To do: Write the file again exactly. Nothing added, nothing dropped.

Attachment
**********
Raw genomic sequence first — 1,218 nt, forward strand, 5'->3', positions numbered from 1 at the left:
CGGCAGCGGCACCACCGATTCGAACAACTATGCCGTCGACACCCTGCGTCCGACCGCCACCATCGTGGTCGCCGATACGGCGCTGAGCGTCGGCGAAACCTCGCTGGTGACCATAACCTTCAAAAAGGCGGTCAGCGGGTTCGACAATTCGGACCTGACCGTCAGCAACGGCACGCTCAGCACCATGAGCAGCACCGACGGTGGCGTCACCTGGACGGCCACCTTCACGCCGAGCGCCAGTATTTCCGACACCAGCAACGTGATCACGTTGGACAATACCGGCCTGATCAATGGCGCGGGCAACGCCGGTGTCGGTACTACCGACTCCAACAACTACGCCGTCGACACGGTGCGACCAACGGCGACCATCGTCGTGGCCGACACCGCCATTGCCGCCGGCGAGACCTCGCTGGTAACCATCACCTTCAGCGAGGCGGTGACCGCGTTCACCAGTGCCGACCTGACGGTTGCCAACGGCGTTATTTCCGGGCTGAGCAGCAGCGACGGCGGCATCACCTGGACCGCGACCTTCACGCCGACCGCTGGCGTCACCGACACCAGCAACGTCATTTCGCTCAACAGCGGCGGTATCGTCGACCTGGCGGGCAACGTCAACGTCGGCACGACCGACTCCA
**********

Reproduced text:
Raw genomic sequence first — 1,218 nt, forward strand, 5'->3', positions numbered from 1 at the left:
CGGCAGCGGCACCACCGATTCGAACAACTATGCCGTCGACACCCTGCGTCCGACCGCCACCATCGTGGTCGCCGATACGGCGCTGAGCGTCGGCGAAACCTCGCTGGTGACCATAACCTTCAAAAAGGCGGTCAGCGGGTTCGACAATTCGGACCTGACCGTCAGCAACGGCACGCTCAGCACCATGAGCAGCACCGACGGTGGCGTCACCTGGACGGCCACCTTCACGCCGAGCGCCAGTATTTCCGACACCAGCAACGTGATCACGTTGGACAATACCGGCCTGATCAATGGCGCGGGCAACGCCGGTGTCGGTACTACCGACTCCAACAACTACGCCGTCGACACGGTGCGACCAACGGCGACCATCGTCGTGGCCGACACCGCCATTGCCGCCGGCGAGACCTCGCTGGTAACCATCACCTTCAGCGAGGCGGTGACCGCGTTCACCAGTGCCGACCTGACGGTTGCCAACGGCGTTATTTCCGGGCTGAGCAGCAGCGACGGCGGCATCACCTGGACCGCGACCTTCACGCCGACCGCTGGCGTCACCGACACCAGCAACGTCATTTCGCTCAACAGCGGCGGTATCGTCGACCTGGCGGGCAACGTCAACGTCGGCACGACCGACTCCA